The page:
“One thing I’ve found both surprising and interesting this year is just how ineffective traditional marketing messages have become. We’ve been talking about the fact that brands have to promote the benefits of their products more than capabilities for quite a while now. Based on what we’ve seen in 2016, benefit-oriented messages alone don't resonate as strongly as they once did. Brands need to be smarter and more creative at communicating and delivering those benefits in new and engaging ways.”

Personally, I love what has been happening in 2016 in regards to finally putting our money where our mouths have been as marketers. The quality over quantity message is moving full steam ahead, and that's a great thing for a space where so much waste in the name of scale has taken place. The biggest lesson for me came as a result of our Annual Marketing Maturity Report for 2016 where we once again saw some of the same things being said as 2015, but this time you truly got a sense for how much scrutiny of marketing spending is present. With today's technology, we're getting in front of more eyeballs, we're surrounding the buyer with automated messaging and still the response rates are going down. We're far into a maturity cycle for most leading organizations with marketing automation but the results haven't materialized.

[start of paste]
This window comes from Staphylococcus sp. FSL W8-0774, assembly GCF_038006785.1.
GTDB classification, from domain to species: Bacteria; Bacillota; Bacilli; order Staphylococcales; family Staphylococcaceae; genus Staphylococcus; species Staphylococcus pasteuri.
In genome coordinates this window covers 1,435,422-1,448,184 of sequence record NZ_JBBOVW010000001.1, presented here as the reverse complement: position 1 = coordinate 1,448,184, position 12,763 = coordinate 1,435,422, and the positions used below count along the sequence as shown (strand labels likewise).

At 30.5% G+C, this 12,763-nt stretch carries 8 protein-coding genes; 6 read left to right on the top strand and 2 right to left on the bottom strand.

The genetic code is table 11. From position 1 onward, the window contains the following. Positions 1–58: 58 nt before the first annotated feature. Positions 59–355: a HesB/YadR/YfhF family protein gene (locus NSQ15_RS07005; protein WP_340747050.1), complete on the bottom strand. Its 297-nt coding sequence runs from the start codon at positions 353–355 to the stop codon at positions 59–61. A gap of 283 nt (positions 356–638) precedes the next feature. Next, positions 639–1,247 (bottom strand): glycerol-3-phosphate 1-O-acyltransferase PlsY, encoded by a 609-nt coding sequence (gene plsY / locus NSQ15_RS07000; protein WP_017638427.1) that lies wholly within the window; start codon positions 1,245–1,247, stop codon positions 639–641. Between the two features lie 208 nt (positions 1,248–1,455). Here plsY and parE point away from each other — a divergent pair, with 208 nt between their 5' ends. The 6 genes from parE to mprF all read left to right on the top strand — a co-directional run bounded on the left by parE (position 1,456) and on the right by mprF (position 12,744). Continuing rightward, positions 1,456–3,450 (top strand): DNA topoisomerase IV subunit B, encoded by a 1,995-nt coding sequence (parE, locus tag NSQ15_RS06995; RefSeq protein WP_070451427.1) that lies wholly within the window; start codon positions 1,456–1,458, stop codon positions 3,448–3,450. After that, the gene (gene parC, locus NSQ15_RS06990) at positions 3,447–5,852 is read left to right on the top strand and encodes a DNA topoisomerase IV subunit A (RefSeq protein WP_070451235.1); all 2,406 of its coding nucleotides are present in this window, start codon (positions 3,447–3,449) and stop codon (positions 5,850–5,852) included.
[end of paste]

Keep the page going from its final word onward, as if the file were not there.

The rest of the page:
When you see digital marketers walk across the aisle to sales and actually ask for fewer target accounts and commit to fewer 'marketing qualified' leads in favor of quality, you know the automation message hasn't yielded the level of ROI expected. As a response, we see entire organizations collectively taking a deep breath as if to say, ‘finally.’ Thousands of leads are leading to layers and layers of operations just to get to the right conversations - in 2016 we finally applied the brakes.” 

When I read the responses from other marketers - who live their lives immersed in demand - also highlighting personalization, ABM, customer-focus and relationships, I see a welcome trend taking root that will define the next major phase of marketing best practices. The year 2016 has been truly a welcome change, a glimpse into what’s to come.

To continue to hear from marketing thought leaders on how to take what they've learned in 2016 and get the tips and tools to master effective strategies for 2017, subscribe to the LinkedIn Marketing Solutions blog.